Istria is not only interesting for its rich natural and cultural heritage and mixture of cultures, there is also its cuisine, which is equally interesting and rich as well. Olive oil, wine, fish, fresh fruit and vegetables, air-dried ham and sea salt from the salt pans are the typical local products that form the basis for the excellent traditional dishes both in local trattorias and fancy restaurants, and in the traditional Osmicas. As we also enjoy discovering the exciting culinary scene and characteristics of different places, below we provide some recommendations for which we believe will not disappoint you. As small olive oil producers we can, upon our customers’ request, offer the possibility of olive oil tasting and provide you with basic information on their organoleptic properties. First, however, you should visit the Koper Fish Market on a Saturday morning, where you will be able to find an excellent offer of seasonal products sold by friendly local vendors, and test the quality of Istrian products yourself.
During the Habsburg Empire, a law was passed that allowed farmers eight days to offer wine and sell their products at the farm without being taxed. In the Karst and Istria, where the culture of visiting such farms is still very much alive, such event came to be known as an “Osmica” (the Eight) due to the selling period which lasts for 8 days. The same tradition – with different local food of course – has been preserved also in some other regions of the former Empire (e.g. the Austrian Styria and Upper Austria with their numerous Heurigen or Bushenschank).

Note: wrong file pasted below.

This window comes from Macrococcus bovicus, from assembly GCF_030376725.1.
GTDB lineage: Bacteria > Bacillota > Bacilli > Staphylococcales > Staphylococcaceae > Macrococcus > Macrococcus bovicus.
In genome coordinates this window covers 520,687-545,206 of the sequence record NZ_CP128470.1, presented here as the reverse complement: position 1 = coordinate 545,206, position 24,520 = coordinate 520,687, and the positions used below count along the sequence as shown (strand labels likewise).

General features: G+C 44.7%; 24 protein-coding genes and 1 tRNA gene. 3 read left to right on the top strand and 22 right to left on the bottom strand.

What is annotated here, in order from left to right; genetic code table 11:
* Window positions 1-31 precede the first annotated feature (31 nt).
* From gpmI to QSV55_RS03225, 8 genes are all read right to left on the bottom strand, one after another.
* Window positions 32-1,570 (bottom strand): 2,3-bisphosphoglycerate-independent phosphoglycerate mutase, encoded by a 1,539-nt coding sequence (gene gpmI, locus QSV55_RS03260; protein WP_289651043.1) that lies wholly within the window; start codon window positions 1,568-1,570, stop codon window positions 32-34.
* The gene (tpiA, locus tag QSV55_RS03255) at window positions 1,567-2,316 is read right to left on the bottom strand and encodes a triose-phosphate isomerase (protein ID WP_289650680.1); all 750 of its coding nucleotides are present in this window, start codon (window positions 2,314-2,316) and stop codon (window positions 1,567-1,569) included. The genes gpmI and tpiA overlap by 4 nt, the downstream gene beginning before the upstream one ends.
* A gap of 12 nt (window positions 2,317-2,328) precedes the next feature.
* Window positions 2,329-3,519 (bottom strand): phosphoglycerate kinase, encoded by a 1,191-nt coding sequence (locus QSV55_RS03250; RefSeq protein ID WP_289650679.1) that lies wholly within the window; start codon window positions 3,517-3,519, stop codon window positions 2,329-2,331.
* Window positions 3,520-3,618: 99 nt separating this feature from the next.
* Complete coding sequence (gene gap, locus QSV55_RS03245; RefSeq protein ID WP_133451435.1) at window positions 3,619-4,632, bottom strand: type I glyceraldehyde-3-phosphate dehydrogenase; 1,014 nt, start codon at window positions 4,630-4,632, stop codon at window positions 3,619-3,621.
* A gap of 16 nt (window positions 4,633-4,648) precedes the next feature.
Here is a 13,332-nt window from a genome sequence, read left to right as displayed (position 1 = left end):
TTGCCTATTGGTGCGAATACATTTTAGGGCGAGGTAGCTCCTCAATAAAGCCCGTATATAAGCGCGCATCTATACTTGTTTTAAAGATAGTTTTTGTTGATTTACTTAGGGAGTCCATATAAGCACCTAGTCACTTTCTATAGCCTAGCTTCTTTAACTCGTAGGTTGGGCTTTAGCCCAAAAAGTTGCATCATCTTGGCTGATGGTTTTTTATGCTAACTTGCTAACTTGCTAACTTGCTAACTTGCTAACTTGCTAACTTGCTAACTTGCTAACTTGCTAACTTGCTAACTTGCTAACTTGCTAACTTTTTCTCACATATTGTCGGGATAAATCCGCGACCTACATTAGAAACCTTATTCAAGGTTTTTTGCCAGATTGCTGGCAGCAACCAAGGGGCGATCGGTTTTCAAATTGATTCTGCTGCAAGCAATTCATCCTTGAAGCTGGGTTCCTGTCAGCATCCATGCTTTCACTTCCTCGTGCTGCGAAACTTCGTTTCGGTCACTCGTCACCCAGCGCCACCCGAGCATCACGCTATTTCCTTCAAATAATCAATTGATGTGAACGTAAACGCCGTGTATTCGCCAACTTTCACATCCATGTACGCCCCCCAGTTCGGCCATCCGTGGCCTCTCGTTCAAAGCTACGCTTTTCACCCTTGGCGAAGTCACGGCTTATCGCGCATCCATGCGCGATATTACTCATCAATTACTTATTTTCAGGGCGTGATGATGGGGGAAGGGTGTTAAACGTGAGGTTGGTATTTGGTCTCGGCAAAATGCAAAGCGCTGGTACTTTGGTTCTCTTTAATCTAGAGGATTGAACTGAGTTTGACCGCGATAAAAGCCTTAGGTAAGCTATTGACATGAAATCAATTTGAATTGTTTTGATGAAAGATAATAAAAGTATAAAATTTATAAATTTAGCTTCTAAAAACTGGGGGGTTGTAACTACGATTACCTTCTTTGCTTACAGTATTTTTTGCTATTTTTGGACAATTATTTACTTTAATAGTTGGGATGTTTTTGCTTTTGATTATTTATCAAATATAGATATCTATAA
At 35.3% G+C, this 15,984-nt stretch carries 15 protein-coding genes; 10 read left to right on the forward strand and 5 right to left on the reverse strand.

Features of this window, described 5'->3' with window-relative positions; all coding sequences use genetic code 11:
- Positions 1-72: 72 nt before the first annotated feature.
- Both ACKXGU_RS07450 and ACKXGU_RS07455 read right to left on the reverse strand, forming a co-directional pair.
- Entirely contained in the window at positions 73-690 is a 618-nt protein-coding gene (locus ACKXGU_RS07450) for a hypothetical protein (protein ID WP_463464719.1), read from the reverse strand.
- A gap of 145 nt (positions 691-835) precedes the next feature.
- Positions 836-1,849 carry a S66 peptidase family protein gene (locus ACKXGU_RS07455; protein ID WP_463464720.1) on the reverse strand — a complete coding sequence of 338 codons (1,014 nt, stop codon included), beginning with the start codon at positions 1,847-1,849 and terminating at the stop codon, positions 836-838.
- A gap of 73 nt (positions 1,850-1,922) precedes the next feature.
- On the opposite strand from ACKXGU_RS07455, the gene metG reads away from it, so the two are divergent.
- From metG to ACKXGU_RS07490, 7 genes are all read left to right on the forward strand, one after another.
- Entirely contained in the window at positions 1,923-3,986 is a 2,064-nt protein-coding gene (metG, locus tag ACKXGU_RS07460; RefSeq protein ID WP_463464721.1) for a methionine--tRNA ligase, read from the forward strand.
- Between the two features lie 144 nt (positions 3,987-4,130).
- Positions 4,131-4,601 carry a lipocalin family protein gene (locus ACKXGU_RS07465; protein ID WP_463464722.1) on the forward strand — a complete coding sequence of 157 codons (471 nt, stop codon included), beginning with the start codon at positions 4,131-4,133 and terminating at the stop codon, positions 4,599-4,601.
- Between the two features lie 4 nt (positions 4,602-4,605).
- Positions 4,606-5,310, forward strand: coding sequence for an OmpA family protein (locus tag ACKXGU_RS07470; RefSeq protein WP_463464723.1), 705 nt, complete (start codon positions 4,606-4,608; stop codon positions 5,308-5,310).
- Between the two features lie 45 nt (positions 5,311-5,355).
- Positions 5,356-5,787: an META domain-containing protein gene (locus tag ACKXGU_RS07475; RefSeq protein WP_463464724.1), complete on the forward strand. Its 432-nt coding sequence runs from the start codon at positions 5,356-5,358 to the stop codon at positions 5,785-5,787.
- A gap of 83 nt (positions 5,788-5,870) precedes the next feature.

Osmicas can be recognized by the wooden signpost with a branch of ivy placed beside the road. They can only offer wine and food produced on the farm. In the Trieste Karst, these would usually be white and red house wine and air-dried ham, sausages, bacon, eggs and pickled vegetables, whereas in Istria and the Karst in Slovenia you would also find cooked dishes, such as the Yota, a traditional Istrian stew, or sausages and sauerkraut. As each individual Osmica can usually be opened only twice a year, it is worth checking which of them are opened during the time of your visit. The osmize website offers information on the opening hours of the osmicas in the Trieste Karst, while information on the ones in the Istrian and Karst region in Slovenia is available on the osmice website. We recommend making a reservation for larger groups.
There are no osmicas in Gabrovica, Osp or Črni Kal, yet we can recommend several just across the border, such as Pri Slavcu in Caresana (Mačkovlje), Žerjal in San Giuseppe della Chiusa (Ricmanje) and the Osmica Merlak in Trieste. A little further away, but still close enough to facilitate comfortable access, there are several osmicas we would recommend visiting in the Trieste Karst: Fabec in Malchina (Mavhinje), Sardo in Samatorza (Samatorca), Štubelj in San Pelaggio (Šempolaj), Pertot in Aurisina (Nabrežina), Žigon and Furlan in Sgonico (Zgonik), Tavčar in Repen, and Starc, Zidarich and Gabrovec in Prepotto (Praprot). In the Karst and Istria area, we would especially recommend Barut in Izola, Krmac in Bertoki, Markežič at Grintovec and Abram-Žerjal in Sveto, a village northwest of Komen. This selection is not solely based on quality, but also on the atmosphere and genuine environment you can experience while visiting one of the recommended osmicas.
Restaurants and trattorias